> " cyclists. But seldom does a "serious" pack use it as the heavy use
> by others makes it just too slow compared to nearby roads.



By 'serious riders' I meant daily transportational cyclists,
rather than racers on a training ride. Even so, unless it
is insanely congested, the racers are going to have a
better go on a fully separated MUP, due to lack of
stoplights. Sometimes the road just feels faster, out
there with traffic whooshing by, even though it isn't.

R
post #35 of 96

Re: Another Reason Why Bike Trails Are Not the Answer

frkrygow@yahoo.com wrote:

> There's no doubt that bike trails _can_ be faster in certain
> circumstances. ...


Yes, never mind what everyday cyclists in NYC
and other obscure cities might say. Your experience
in suburban Ohio is the only valid one.
post #36 of 96

Re: Another Reason Why Bike Trails Are Not the Answer

r15757@aol.com wrote:
> gds wrote:
>
>
>
> By 'serious riders' I meant daily transportational cyclists,
> rather than racers on a training ride. Even so, unless it
> is insanely congested, the racers are going to have a
> better go on a fully separated MUP, due to lack of
> stoplights. Sometimes the road just feels faster, out
> there with traffic whooshing by, even though it isn't.
>


OK, and I would think that commuters would see more utility in a MUP
than some others.
As to my use of "serious." Most of the faster, group riders I know are
really recreational rather than racers. We may race once in a while but
"real" racers take that much more seriously. However, lots of us do
like to push the pace and tend to go to rotes that allow that to happen
in as sfe a manner as possible. So empty MUP's are OK but usually roads
are best.
post #37 of 96

Re: Another Reason Why Bike Trails Are Not the Answer

r15757@aol.com wrote in news:1128968191.981554.295210
@z14g2000cwz.googlegroups.com:

> frkrygow@yahoo.com wrote:
>
>> There's no doubt that bike trails _can_ be faster in certain
>> circumstances. ...

>
> Yes, never mind what everyday cyclists in NYC
> and other obscure cities might say. Your experience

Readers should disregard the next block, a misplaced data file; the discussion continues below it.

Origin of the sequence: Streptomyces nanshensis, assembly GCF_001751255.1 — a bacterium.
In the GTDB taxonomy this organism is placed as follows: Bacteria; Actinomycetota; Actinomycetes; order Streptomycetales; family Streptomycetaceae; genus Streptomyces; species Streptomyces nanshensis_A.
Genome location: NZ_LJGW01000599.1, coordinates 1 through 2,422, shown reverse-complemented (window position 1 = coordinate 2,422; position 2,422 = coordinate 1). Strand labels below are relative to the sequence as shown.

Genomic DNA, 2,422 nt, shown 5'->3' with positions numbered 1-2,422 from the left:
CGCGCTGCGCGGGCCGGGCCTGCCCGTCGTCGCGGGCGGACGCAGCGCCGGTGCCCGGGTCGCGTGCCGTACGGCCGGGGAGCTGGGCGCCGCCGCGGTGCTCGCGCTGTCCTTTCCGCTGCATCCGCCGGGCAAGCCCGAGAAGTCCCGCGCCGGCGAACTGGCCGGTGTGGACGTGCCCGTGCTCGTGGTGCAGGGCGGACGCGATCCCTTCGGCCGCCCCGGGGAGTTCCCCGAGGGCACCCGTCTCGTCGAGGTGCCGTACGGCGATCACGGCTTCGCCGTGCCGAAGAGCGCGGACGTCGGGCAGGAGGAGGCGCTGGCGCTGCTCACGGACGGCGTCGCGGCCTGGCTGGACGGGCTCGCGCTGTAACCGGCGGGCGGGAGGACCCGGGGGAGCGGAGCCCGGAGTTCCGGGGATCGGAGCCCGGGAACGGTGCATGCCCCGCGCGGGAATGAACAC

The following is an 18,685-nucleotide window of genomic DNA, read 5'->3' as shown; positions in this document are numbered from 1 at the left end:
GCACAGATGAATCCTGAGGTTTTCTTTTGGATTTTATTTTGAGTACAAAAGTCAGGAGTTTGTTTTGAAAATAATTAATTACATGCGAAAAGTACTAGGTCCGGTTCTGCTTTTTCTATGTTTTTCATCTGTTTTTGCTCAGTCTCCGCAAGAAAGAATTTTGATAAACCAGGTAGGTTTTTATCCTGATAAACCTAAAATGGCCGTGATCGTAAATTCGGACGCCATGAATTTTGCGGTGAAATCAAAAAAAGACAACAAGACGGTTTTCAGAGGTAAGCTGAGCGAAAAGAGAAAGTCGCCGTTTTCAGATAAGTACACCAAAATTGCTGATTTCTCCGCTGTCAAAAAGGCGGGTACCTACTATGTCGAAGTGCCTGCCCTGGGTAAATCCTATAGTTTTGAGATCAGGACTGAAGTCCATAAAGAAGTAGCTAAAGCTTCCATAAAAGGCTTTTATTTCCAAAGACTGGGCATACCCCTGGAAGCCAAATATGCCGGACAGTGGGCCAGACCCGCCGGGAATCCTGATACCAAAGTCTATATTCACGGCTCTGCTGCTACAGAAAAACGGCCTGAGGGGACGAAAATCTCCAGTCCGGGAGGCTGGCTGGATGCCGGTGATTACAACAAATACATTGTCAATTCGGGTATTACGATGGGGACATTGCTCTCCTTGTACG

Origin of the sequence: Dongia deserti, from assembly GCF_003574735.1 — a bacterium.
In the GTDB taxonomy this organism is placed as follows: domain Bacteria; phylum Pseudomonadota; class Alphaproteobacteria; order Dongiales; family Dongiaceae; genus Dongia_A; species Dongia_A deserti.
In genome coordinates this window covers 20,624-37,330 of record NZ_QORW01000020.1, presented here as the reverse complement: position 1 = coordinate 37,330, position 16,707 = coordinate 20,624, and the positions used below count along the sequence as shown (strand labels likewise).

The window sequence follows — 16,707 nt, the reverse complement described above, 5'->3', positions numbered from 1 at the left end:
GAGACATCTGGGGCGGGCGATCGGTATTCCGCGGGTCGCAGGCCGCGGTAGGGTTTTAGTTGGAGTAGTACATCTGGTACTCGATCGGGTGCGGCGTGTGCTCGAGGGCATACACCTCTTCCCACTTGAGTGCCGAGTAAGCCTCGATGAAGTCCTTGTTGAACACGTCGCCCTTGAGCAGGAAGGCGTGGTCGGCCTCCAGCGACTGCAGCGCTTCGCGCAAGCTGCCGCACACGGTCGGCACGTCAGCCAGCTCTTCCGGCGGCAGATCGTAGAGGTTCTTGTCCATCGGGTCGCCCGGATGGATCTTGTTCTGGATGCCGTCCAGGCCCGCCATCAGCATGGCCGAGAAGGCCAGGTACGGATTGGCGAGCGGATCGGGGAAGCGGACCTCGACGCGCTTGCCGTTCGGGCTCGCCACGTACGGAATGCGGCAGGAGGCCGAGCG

> in suburban Ohio is the only valid one.
>


Speaking as the everyday cyclist in NYC and as the upstream poster, to be
fair about this, we voted for greenways and other bike facilities, we paid
for them, we maintain and improve them, and we use the hell out of them
(125,000 regular bicycle commuters). And if every route, lane, and path
disappeared tomorrow, we would still have plenty of options and still be
faster and cheaper than the cars.

But I'm very much interested in what's happening in suburban anywhere,
especially northern industrial states like Ohio. This winter, if it comes
down to a choice between home heating oil and SUV fuel, will there be
anyone to recommend bike facilities used for transportation by those in
shape to use them? Or will the roads just be emptied by circumstances,
leaving them clear for bikes?

Or, in blunter terms, when can NYC expect to no longer be asked to write
checks to build roads in other places?

--ag
post #38 of 96

Re: Another Reason Why Bike Trails Are Not the Answer

Just zis Guy, you know? wrote:

> Interestingly, every study of which I'm aware shows that these
> facilities are less safe than the road network.


There are no studies of fully-separated facilities
that I'm aware of. If you know of one I'd love to hear
about it.

I'd guess a study would find that one's chance of
minor accident are as high or higher on the fully
separated MUP as on the road, but that the chance
of life-threatening injury is much less. So you'll
have to be more specific than 'less safe.'

Robert
post #39 of 96

Re: Another Reason Why Bike Trails Are Not the Answer

There's a bike trail between two towns I regularly ride between, and
I always take the road. Roads are great.

They go everywhere, besides.

--
Ron Hardin
rhhardin@mindspring.com

On the internet, nobody knows you're a jerk.
post #40 of 96

Re: Another Reason Why Bike Trails Are Not the Answer

frkrygow@yahoo.com wrote:

> So you tend to get bike trails either where a railroad has been
> abandoned, and/or along the side of some creek or river. If you happen
> to live at one end and work at the other, fine. But only a tiny
> percentage of the population is so lucky.


People often tell us that we're "so lucky" to live along a nice, popular
bike path. They seem surprised when I reply that luck had nothing to do
with it.

I'm pretty ambivalent about bike paths -- I've heard all the pro/con
arguments and agree with most of them. One aspect of the debate that
hasn't come up is that some people will choose to live with path access,
and pay a premium for it (as they might for mass transit convenience).

Although I do most of my riding on the road, and I have the option of
taking fairly good roads to downtown from my house, I'll invariably take
the bike path, despite all its typical flaws, it's just more pleasant.

People accept paying a premium or taking some trouble to live near the
water, or a golf course (even mall, I guess), my wife and I had a wish
to have cycling facilities nearby and factored that into our house
search many years ago. It has proved to be a great investment.

Sure, it's more of a "linear park" than a bike arterial, and it meanders
along a river bank -- so what? It's a place to interact with people,
enjoy nature, and get to useful destinations. That's what parks are for,
and I think a bike is as good, or better, a way to enjoy them as